Perhaps, if we were very concerned about modesty, we might rethink how we get our clothes, how we can defend the rights of the workers who make our clothes, and how we ourselves might be more moderate in our purchase patterns for clothing instead of worrying about how much the clothing covers of our bodies. Just a thought.

The Sappiest

For the last few days, I’ve been watching puppies, kittens, and love stories in an attempt to erase the horrors of the weekend. Tonight, I watched A Walk to Remember for–I dunno–maybe the eleventieth time.

Why do all of Nicholas Sparks’ stories end so tragically? Someone really needs to sit him down and say, “Nick, even Shakespeare wrote a comedy every once and awhile. Would it kill you to write a happy ending?” I mean…I get it. I don’t even know if I’m capable of writing a happy ending.

More than 10 years ago, I had this dream of becoming a Romance novel writer…like the Harlequin, bodice-buster style of Romance novels. I loved that every single drug store grab always ended happily. You’re never disappointed at the end of one of those.

But I couldn’t do it. I just couldn’t write about love or create a happy ending. I think I started three books and never finished them. What I’ve realized is that I don’t have a frame of reference for it. Sure, it’s all fiction, but you should be able to write convincingly about the relationship–it’s the only plot point. You really can’t phone that part in.

Again, I don’t have a frame of reference for a good relationship. I mean I’ve been in love, but not the kind that leads to any sort of long-term, stick-it-out-together, let’s-get-married kinda thing. My longest relationship was about 2 years. Before that, 8 whole months. In between those, 5 long years. Wouldn’t you know, my last relationship (the 2-year one) will have ended 5 years ago this September (I think)?

I’m not a fan of dating. I don’t know of anyone–guy or girl–who enjoys dating these days. I’ve heard horror stories. In fact, I have horror stories. Once, at the end of a date that didn’t go very well for me because the guy was extremely rude and pessimistic the whole evening, he told me that I was fat with crooked teeth. Then, he proceeded to ask me out on another date. He negged me. Ugh.

So how can I possibly develop a relationship between two characters that can be felt as genuine? To tell the truth, I don’t even know how people actually decide to get married. I don’t know what you have to feel to really want to make that happen. I’m not against marriage or anything. It would be great to feel that strongly about anyone. I just don’t know what that feeling is. What is it?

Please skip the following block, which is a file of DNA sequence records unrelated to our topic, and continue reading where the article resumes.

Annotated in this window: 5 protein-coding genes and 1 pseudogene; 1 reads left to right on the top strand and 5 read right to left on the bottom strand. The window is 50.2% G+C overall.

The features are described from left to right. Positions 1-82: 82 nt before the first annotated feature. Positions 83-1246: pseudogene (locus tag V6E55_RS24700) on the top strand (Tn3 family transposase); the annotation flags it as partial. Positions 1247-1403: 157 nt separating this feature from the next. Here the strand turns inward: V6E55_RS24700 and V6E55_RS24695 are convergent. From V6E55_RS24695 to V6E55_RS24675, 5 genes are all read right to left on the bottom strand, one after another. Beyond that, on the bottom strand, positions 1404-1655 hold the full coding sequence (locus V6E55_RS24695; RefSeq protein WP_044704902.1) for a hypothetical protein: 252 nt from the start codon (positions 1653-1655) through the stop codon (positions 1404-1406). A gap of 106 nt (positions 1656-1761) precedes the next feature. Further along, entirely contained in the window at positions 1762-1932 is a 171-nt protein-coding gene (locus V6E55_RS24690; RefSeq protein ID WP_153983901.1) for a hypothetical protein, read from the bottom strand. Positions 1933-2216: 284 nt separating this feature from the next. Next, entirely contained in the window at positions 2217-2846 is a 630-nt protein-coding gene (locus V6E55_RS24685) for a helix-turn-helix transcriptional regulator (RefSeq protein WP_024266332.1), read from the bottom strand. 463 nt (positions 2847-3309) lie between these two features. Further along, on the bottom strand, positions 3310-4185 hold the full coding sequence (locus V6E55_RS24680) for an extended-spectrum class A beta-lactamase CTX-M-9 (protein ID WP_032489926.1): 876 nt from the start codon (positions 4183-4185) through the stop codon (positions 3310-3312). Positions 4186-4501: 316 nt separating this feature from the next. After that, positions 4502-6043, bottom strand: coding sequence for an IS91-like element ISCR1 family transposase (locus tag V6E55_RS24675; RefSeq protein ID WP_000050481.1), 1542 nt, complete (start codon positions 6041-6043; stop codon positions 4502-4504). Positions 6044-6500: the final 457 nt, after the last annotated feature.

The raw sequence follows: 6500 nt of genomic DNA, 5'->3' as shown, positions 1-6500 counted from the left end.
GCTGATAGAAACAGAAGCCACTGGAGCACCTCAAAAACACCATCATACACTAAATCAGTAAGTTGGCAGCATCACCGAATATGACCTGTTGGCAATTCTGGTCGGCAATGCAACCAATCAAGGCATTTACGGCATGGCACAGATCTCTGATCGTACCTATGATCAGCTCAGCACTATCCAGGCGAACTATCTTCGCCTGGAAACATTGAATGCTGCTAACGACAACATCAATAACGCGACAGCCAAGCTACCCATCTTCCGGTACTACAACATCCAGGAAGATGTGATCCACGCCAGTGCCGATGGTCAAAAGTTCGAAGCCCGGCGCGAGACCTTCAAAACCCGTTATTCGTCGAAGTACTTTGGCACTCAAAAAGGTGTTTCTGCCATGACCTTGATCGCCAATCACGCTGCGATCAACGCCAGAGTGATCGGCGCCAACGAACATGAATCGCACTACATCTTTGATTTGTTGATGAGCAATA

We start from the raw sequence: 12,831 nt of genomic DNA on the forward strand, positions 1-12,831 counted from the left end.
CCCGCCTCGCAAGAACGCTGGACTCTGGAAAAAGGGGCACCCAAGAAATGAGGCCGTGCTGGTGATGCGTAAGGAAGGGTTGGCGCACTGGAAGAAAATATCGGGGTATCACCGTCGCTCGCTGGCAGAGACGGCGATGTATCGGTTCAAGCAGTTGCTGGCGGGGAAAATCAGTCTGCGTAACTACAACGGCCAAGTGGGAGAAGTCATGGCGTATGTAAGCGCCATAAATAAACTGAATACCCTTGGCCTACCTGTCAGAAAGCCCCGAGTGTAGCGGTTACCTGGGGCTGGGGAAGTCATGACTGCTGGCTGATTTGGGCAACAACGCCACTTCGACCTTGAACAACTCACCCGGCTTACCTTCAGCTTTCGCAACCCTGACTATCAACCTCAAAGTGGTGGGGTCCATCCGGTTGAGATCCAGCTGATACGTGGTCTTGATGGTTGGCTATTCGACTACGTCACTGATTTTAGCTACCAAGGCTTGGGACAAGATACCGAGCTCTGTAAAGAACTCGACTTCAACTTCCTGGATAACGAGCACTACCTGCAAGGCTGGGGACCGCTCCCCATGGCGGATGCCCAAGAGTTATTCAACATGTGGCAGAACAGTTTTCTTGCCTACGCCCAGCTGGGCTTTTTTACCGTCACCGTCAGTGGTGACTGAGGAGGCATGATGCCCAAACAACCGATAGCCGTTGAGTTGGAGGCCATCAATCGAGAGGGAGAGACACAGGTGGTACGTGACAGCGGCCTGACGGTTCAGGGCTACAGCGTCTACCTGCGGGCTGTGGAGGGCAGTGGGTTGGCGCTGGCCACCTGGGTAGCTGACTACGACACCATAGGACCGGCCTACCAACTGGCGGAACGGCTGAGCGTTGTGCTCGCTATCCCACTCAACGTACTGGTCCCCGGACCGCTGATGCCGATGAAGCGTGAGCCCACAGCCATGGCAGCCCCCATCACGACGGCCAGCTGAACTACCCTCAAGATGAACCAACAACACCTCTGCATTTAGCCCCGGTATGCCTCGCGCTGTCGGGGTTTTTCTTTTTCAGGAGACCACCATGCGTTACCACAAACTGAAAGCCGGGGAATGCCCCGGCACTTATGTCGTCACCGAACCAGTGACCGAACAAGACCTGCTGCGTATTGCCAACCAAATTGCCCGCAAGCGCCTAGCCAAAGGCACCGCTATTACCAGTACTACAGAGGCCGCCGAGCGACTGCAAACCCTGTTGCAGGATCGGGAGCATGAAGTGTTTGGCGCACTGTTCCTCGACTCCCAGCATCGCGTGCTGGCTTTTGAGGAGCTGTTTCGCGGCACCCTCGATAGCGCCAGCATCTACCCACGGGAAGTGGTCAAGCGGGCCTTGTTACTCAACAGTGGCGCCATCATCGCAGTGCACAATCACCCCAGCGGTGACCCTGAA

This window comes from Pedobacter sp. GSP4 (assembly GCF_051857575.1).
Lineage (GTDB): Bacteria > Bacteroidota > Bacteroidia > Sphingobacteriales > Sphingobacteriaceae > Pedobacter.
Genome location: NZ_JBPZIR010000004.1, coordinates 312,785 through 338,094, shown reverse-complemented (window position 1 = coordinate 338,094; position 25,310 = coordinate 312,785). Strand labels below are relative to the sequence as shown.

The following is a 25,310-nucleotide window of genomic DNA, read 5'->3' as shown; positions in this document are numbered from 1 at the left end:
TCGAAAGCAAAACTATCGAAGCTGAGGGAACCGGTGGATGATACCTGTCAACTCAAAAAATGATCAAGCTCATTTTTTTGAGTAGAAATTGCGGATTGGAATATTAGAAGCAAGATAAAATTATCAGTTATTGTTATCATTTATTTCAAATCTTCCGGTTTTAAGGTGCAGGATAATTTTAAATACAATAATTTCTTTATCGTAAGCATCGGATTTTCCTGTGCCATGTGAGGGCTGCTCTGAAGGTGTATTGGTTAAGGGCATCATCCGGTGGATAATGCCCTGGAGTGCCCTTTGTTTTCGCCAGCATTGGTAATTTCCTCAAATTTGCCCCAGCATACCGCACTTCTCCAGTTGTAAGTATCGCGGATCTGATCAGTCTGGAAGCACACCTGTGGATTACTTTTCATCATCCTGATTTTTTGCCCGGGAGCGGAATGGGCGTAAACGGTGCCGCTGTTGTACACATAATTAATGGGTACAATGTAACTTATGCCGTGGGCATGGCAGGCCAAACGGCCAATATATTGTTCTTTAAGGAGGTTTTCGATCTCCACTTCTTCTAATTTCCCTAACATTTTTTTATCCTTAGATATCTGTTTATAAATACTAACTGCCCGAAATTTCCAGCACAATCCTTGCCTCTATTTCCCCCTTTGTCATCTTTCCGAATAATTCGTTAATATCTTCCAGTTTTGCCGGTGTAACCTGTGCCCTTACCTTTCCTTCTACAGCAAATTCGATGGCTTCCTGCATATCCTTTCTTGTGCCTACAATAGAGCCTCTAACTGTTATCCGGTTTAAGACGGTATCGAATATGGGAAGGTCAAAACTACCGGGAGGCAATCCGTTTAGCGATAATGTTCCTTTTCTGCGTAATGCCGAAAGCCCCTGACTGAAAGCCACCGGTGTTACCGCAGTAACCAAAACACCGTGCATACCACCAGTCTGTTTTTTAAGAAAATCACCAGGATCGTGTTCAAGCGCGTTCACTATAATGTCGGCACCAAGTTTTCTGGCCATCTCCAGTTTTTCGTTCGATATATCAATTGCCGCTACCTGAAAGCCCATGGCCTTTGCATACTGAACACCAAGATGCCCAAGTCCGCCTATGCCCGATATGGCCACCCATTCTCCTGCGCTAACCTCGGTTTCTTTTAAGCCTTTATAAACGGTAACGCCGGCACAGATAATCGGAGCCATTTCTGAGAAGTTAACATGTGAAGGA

Maybe when I was younger–15 to 25 range–I felt emotions much stronger. Every feeling was life or death. Being with someone felt necessary, as if I needed that connection to really feel alive. Now at nearly 40, I don’t feel anything at all. It all feels empty, perhaps vaguely like an emotion I might have felt when I was 16 and wanted more than anything in the world to be in love, but tastes bland like the box the Twinkies came in.

And yet, I still cry when I watch A Walk to Remember. I still have hope that love exists, but maybe not the way I imagined it in my adolescence. Most of the time I think I would be keen for someone who could remember to take the trash to the curb on Sunday nights and unload the dishwasher after the cycle is done. That’s not quite passionate, but it’s very helpful, which I suppose can be better than passion.

From what I can tell, passion doesn’t age well. You know what does age well, though? Consideration. That never gets old, but it is–I find–extremely rare. Let’s just imagine that there is such a considerate, helpful, and passionate guy out there (nice to have all three). The chances of us meeting at this point are zero because I am a homebody and that was before ‘Rona.

So yeah, I have a dog for companionship and Netflix for reliving impossible Romances. What more do I need? Well, that–that is none of your business.

Until next time.

True Crime Brain Is A Drag

I’m disturbed. I’ve wasted most of my weekend binging true crime docu-series on Netflix. I watched every episode of Unsolved Mysteries and every episode of Filthy Rich. I’ve learned two very important lessons (neither one of them make me happy):

  1. No body, no crime.
  2. The truly evil are master manipulators.

The latter of these terrifies me the most because it demonstrates the high level of intelligence and the low threshold for brainwashing it takes to commit atrocities in plain sight. A master manipulator can Jedi mind trick almost anyone. I guess that makes them Sith.